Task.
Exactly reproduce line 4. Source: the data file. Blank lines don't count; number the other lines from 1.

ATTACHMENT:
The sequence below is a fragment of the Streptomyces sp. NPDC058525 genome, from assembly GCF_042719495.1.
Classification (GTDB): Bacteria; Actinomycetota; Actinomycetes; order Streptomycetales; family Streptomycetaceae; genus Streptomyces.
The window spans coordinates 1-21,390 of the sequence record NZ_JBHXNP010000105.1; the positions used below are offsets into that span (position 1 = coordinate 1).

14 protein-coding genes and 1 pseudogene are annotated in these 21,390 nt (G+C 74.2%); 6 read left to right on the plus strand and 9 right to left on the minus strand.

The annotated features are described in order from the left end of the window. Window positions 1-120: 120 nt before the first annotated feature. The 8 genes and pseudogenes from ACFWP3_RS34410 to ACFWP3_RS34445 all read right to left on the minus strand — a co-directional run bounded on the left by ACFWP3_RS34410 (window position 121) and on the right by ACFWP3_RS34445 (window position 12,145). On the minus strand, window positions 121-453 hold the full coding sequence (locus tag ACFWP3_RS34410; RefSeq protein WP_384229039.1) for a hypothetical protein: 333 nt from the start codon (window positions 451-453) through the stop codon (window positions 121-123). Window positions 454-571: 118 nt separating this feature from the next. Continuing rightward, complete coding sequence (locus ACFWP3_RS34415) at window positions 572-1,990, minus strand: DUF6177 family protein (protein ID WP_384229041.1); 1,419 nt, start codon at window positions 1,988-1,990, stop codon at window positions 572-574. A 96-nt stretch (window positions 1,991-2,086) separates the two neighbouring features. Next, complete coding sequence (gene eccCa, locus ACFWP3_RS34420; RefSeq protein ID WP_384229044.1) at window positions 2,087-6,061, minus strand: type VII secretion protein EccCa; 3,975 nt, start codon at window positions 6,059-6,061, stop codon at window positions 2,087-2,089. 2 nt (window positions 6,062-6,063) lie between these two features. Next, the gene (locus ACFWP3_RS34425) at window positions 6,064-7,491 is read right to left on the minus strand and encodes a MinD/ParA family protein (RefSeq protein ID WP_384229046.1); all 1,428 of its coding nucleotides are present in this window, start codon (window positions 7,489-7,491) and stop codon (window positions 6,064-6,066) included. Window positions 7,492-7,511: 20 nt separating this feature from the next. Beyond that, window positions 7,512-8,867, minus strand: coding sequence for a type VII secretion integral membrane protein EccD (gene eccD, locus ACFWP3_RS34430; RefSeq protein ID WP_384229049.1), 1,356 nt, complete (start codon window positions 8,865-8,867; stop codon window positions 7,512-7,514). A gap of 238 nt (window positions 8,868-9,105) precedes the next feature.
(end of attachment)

14 protein-coding genes and 1 pseudogene are annotated in these 21,390 nt (G+C 74.2%); 6 read left to right on the plus strand and 9 right to left on the minus strand.